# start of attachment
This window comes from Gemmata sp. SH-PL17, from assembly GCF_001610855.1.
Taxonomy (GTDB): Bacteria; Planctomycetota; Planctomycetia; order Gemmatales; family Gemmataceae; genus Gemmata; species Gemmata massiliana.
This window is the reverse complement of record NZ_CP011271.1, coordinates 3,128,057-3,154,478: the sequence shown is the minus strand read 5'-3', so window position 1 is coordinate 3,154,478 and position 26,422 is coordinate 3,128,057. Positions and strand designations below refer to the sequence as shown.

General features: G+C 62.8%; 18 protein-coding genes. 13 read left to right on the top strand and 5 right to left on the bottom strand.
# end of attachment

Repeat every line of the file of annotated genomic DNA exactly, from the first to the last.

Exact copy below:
This window comes from Gemmata sp. SH-PL17, from assembly GCF_001610855.1.
Taxonomy (GTDB): Bacteria; Planctomycetota; Planctomycetia; order Gemmatales; family Gemmataceae; genus Gemmata; species Gemmata massiliana.
This window is the reverse complement of record NZ_CP011271.1, coordinates 3,128,057-3,154,478: the sequence shown is the minus strand read 5'-3', so window position 1 is coordinate 3,154,478 and position 26,422 is coordinate 3,128,057. Positions and strand designations below refer to the sequence as shown.

General features: G+C 62.8%; 18 protein-coding genes. 13 read left to right on the top strand and 5 right to left on the bottom strand.